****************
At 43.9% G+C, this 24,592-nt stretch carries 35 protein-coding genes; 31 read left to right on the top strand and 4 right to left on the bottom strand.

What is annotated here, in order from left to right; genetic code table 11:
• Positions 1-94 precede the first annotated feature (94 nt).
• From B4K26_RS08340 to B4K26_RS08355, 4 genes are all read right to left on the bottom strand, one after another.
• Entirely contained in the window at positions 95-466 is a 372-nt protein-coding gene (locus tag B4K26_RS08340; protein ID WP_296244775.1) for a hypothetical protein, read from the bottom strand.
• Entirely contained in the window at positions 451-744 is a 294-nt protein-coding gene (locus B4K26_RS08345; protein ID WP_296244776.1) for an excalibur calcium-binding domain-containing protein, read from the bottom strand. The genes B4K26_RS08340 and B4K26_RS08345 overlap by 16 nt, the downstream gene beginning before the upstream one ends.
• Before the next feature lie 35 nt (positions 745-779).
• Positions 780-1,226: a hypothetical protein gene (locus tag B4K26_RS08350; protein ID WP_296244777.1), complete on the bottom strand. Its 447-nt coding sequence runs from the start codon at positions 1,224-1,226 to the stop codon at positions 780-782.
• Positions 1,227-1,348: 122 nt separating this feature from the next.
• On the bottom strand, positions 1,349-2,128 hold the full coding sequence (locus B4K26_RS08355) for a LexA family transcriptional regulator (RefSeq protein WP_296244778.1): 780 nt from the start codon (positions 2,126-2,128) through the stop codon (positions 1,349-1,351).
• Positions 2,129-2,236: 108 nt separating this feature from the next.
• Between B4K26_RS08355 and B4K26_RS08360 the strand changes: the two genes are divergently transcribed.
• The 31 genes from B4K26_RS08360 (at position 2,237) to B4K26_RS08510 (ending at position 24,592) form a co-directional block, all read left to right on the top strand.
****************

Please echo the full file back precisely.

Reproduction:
At 43.9% G+C, this 24,592-nt stretch carries 35 protein-coding genes; 31 read left to right on the top strand and 4 right to left on the bottom strand.

What is annotated here, in order from left to right; genetic code table 11:
• Positions 1-94 precede the first annotated feature (94 nt).
• From B4K26_RS08340 to B4K26_RS08355, 4 genes are all read right to left on the bottom strand, one after another.
• Entirely contained in the window at positions 95-466 is a 372-nt protein-coding gene (locus tag B4K26_RS08340; protein ID WP_296244775.1) for a hypothetical protein, read from the bottom strand.
• Entirely contained in the window at positions 451-744 is a 294-nt protein-coding gene (locus B4K26_RS08345; protein ID WP_296244776.1) for an excalibur calcium-binding domain-containing protein, read from the bottom strand. The genes B4K26_RS08340 and B4K26_RS08345 overlap by 16 nt, the downstream gene beginning before the upstream one ends.
• Before the next feature lie 35 nt (positions 745-779).
• Positions 780-1,226: a hypothetical protein gene (locus tag B4K26_RS08350; protein ID WP_296244777.1), complete on the bottom strand. Its 447-nt coding sequence runs from the start codon at positions 1,224-1,226 to the stop codon at positions 780-782.
• Positions 1,227-1,348: 122 nt separating this feature from the next.
• On the bottom strand, positions 1,349-2,128 hold the full coding sequence (locus B4K26_RS08355) for a LexA family transcriptional regulator (RefSeq protein WP_296244778.1): 780 nt from the start codon (positions 2,126-2,128) through the stop codon (positions 1,349-1,351).
• Positions 2,129-2,236: 108 nt separating this feature from the next.
• Between B4K26_RS08355 and B4K26_RS08360 the strand changes: the two genes are divergently transcribed.
• The 31 genes from B4K26_RS08360 (at position 2,237) to B4K26_RS08510 (ending at position 24,592) form a co-directional block, all read left to right on the top strand.